ISSN (Print) - 0012-9976 | ISSN (Online) - 2349-8846

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Which NRIs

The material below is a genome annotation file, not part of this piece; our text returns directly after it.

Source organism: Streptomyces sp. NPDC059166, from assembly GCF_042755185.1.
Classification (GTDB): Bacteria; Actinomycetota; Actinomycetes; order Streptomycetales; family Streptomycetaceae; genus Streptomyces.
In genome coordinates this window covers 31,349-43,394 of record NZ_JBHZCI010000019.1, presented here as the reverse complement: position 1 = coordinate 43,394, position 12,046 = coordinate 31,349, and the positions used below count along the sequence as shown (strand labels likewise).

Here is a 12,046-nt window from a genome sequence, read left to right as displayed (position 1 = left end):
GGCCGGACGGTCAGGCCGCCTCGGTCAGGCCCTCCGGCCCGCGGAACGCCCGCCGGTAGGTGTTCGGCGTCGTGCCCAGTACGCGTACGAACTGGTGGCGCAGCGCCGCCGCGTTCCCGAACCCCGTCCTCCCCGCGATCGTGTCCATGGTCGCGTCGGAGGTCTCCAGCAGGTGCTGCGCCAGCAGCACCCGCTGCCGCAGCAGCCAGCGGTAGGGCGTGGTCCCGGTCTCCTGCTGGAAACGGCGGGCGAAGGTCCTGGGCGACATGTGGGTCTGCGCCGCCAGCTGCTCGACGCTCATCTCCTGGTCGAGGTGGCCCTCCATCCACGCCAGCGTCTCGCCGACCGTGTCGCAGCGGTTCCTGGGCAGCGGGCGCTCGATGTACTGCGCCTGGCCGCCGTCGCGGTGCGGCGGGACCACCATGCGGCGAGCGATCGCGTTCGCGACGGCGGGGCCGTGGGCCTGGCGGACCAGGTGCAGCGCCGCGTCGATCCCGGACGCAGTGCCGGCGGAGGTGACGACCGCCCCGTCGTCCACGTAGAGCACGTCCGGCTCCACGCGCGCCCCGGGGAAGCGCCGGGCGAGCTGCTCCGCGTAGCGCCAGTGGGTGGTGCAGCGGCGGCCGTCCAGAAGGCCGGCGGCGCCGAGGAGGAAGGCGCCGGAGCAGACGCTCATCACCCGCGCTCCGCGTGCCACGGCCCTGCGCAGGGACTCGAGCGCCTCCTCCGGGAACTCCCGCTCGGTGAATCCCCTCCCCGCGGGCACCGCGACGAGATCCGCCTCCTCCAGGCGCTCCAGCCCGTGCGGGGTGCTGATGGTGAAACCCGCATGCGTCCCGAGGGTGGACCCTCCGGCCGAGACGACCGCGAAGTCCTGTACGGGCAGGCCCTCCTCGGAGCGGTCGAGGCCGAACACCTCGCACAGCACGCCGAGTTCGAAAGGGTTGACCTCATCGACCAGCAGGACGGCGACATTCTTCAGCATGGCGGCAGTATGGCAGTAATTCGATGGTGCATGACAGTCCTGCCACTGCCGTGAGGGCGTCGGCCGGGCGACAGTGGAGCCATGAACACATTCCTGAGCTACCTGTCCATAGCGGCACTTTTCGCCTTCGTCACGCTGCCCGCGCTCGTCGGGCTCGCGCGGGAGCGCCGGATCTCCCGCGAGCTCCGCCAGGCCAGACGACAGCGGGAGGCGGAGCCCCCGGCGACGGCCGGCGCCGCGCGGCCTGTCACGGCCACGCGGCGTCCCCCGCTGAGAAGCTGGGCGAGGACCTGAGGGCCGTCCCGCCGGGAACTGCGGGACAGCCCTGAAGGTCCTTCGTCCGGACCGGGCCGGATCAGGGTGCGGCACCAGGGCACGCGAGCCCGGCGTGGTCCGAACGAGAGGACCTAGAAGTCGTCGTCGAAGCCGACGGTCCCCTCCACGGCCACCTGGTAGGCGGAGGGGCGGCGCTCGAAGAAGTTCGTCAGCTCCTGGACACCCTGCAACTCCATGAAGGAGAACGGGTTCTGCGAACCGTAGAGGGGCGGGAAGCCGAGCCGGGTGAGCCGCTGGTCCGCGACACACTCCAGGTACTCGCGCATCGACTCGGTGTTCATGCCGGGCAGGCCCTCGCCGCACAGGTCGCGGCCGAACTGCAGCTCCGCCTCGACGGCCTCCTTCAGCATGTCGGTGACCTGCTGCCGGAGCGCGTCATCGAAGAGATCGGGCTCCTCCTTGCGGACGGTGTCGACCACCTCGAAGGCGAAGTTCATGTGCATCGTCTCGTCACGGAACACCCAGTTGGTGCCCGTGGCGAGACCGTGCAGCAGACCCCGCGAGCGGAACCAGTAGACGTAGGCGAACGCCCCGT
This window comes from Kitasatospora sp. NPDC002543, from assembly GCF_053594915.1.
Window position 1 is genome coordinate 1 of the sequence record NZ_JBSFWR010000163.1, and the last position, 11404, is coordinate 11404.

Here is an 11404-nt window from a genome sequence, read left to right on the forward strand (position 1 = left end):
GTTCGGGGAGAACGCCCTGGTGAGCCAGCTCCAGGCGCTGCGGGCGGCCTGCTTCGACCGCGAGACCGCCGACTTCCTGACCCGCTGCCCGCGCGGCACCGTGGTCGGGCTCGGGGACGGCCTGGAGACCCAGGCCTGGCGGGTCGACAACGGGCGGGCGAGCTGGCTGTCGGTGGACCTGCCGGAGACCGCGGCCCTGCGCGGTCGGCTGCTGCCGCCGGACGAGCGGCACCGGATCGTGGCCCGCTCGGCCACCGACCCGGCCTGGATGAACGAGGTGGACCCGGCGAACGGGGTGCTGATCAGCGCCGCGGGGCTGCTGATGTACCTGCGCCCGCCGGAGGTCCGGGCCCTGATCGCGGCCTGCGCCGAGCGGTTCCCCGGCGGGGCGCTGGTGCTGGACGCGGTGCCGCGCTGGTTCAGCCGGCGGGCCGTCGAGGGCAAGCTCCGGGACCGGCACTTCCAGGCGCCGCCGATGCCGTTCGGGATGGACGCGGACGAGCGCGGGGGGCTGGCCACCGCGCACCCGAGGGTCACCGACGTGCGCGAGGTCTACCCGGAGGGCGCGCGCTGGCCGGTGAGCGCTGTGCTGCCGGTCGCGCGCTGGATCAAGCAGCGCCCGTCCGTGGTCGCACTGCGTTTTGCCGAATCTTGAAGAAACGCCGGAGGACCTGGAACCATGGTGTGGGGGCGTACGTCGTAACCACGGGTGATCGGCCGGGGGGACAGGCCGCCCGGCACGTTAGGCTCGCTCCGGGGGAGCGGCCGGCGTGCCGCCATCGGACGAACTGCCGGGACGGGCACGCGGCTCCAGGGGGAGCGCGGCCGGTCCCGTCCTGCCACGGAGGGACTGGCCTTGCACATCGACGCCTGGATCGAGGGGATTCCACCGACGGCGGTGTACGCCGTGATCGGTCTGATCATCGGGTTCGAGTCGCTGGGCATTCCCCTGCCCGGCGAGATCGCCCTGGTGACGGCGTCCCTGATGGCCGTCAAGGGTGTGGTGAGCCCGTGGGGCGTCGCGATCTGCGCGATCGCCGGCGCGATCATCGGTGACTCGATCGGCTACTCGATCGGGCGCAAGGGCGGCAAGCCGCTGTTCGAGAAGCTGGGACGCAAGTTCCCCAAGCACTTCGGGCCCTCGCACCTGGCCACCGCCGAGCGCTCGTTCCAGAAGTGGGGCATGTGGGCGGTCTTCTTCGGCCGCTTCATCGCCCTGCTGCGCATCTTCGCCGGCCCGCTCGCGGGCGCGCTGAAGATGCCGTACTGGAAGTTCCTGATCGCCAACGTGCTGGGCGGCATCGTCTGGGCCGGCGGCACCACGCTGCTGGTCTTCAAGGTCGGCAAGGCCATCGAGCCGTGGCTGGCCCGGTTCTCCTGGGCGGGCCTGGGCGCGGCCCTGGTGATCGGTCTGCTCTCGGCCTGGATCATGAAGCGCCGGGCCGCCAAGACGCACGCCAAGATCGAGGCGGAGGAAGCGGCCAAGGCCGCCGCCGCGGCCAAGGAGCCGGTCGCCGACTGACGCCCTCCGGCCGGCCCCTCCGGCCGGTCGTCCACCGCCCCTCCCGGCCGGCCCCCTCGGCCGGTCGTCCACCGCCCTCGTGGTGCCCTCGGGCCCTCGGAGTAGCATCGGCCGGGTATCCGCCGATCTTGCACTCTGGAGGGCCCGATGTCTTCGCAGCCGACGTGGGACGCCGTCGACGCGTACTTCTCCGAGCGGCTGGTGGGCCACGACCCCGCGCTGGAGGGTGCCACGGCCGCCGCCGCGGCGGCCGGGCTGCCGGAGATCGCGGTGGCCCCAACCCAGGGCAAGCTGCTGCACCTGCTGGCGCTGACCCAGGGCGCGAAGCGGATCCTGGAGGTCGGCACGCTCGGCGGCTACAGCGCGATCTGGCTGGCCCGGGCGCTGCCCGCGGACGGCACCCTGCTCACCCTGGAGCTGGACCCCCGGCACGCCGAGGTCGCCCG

NOT everyone evidently is alarmed or anxious over the country's worsening balance of payments. Quite a few see in the situation an opportunity to press the government for policy changes favourable to themselves. Among them is that section of people of Indian origin outside the country which has come to be known as non-resident Indians or, popularly, as NRJs. Organisations of NRIs have been busy sponsoring seminars and conferences to put forward their demands for further concessions and special treatment. These meetings apparently are taken quite seriously by the government and invariably senior ministers and officials have taken time off to attend them. A random scanning of newspapers of just the last fortnight discloses a seminar devoted to NRI participation specifically in agro-industries organised by an lndo-NRl Chamber of Commerce and Culture, another seminar organised by a NRI Investors' Forum based in Kuwait devoted to the problems of NRIs in the Gulf region which was said to have been attended by 250 NRI delegates and 150 Indian ones as well as a meeting of the Joint Business Committee of the Overseas Indians' Economic Forum and the FICCl. What is hard to come by, however, is precise information on the size of total invest- ment by NRIs in this country. Such bits and pieces of data as are available show such investment to be relatively paltry compared to either the inflows of remittances from ordinary Indian workers abroad or the accretions to the special foreign currency deposit accounts. What is more, recent indications seem actually to point to a slackening of interest among the NRIs in investing in this country

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